Photo © 2022 BigHit Entertainment

“Safety Zone” is the eighth song on the album and shows J-Hope at his most vulnerable. While fame might seem to be a multi-splendored thing, it comes at a heavy price, as evidenced here. The old skool hip-hop vibe is replaced by a smoother R&B groove. The song asks the whereabouts of a safe zone, a place of safety and familiarity, perhaps an escape from the humdrum and hubris of idol life, where friendships are fleeting, and trust fragile. Is it home? And where is home? If not friends, then is it family? What about familial and societal duties? What is the self, the I, the breathing, living person? This is followed by the thoughtful “Future” in which J-Hope tackles the notion of a future yet uncharted in comparison to the regime of his idol training and performances with BTS. Again he uses the word ‘flow’ in reference to ‘going with the flow’ as well as the flow of his rap. He also uses ‘rhythm’ as a lyrical device as a reference to cadence,  ‘rhythm’ (in the lyrics with reference to positivity), and the rise and fall of vocals which J-Hope uses effectively throughout the album. While the future is uncertain, one thing that is certain is there is no stopping the temporal flow of time, or becoming Benjamin Button whose life reveals itself in reverse.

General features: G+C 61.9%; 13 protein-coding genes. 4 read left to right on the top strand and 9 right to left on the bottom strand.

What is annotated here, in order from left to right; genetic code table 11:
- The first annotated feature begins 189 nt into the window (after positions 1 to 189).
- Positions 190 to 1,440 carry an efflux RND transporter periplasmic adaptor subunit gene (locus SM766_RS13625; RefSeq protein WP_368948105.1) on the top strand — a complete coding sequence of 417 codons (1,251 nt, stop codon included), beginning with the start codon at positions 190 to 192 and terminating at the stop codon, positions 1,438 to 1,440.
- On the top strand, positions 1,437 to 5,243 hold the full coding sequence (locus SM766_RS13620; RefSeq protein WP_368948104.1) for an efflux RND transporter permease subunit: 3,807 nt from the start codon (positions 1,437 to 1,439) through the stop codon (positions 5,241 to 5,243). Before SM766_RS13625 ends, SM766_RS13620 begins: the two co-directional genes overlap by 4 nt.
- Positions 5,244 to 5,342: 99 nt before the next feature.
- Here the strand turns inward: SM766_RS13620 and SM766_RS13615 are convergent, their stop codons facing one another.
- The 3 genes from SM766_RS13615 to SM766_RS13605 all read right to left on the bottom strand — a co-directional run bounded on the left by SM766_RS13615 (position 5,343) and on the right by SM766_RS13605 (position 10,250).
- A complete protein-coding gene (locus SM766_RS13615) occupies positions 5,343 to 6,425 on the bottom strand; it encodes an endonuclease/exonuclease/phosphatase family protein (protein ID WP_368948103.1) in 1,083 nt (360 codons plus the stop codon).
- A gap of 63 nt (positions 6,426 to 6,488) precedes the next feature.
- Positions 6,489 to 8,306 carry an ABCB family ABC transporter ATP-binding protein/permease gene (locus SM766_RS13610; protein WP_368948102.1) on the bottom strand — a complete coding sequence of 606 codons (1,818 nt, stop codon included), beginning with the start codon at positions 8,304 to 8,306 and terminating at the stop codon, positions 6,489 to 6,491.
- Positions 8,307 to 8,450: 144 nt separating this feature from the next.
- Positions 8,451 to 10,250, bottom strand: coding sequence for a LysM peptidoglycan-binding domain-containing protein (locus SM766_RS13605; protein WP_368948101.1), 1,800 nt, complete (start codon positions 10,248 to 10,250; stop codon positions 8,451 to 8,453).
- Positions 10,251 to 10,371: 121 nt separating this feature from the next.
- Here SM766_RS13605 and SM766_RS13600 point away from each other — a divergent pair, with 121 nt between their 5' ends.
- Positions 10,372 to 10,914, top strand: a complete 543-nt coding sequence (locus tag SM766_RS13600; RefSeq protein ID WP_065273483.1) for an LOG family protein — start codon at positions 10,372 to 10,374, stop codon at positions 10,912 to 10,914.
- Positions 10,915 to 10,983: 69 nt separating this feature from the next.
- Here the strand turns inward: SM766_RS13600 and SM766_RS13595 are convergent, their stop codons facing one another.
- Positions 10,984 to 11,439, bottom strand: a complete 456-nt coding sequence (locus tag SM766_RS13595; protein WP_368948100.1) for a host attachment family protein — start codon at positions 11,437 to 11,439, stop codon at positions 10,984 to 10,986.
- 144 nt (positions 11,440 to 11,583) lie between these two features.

The final song “Arson” and the official single, uses the imagery of fire (something which has been used both throughout BTS’ career and within the individual works of the members). ‘Fire’ as a term in rap slang is ubiquitous and as an adjective refers to something which is dope or amazing, or is used in reference to a rapper who ‘spits fire’ in their delivery. In US rap, it has particular significance in terms of gun culture, but here, it is used in the former meaning. Arson also has a double meaning, on one hand, it refers to the crime, or setting things on fire metaphorically with the rap. Here, J-Hope utilises it in this dual sense, as a crime against [polite] society and as a self-reflexive reference to his rap. While the album begins with the ‘birth’ of J-Hope, as the sunshine member of BTS, it ends with his rebirth, in his own terms: If anyone asks me / “Right, I lit the flame” / Now I ask myself, choose what / Do I put out the fire, or burn even brighter, yah, yah, yah, yah / (Arson).”

Photo © 2022 BigHit Entertainment